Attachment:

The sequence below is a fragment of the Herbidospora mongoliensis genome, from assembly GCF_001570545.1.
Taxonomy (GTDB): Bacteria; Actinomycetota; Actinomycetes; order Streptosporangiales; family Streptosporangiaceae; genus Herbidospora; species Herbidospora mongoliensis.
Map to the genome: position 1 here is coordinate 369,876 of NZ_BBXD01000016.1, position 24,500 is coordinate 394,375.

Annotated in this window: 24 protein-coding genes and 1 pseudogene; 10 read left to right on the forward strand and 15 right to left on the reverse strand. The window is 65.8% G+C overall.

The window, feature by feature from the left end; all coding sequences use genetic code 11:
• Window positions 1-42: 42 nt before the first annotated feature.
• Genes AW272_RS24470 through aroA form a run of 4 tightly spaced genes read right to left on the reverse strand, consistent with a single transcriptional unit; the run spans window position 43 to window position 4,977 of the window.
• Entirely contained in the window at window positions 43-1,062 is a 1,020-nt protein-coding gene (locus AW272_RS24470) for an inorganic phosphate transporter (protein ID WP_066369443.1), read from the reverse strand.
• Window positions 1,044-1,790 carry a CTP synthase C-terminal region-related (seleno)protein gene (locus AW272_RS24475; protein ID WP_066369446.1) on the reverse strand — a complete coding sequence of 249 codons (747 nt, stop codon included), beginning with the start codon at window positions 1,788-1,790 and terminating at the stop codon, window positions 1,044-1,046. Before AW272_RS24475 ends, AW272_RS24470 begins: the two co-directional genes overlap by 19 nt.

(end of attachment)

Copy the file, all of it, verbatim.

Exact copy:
The sequence below is a fragment of the Herbidospora mongoliensis genome, from assembly GCF_001570545.1.
Taxonomy (GTDB): Bacteria; Actinomycetota; Actinomycetes; order Streptosporangiales; family Streptosporangiaceae; genus Herbidospora; species Herbidospora mongoliensis.
Map to the genome: position 1 here is coordinate 369,876 of NZ_BBXD01000016.1, position 24,500 is coordinate 394,375.

Annotated in this window: 24 protein-coding genes and 1 pseudogene; 10 read left to right on the forward strand and 15 right to left on the reverse strand. The window is 65.8% G+C overall.

The window, feature by feature from the left end; all coding sequences use genetic code 11:
• Window positions 1-42: 42 nt before the first annotated feature.
• Genes AW272_RS24470 through aroA form a run of 4 tightly spaced genes read right to left on the reverse strand, consistent with a single transcriptional unit; the run spans window position 43 to window position 4,977 of the window.
• Entirely contained in the window at window positions 43-1,062 is a 1,020-nt protein-coding gene (locus AW272_RS24470) for an inorganic phosphate transporter (protein ID WP_066369443.1), read from the reverse strand.
• Window positions 1,044-1,790 carry a CTP synthase C-terminal region-related (seleno)protein gene (locus AW272_RS24475; protein ID WP_066369446.1) on the reverse strand — a complete coding sequence of 249 codons (747 nt, stop codon included), beginning with the start codon at window positions 1,788-1,790 and terminating at the stop codon, window positions 1,044-1,046. Before AW272_RS24475 ends, AW272_RS24470 begins: the two co-directional genes overlap by 19 nt.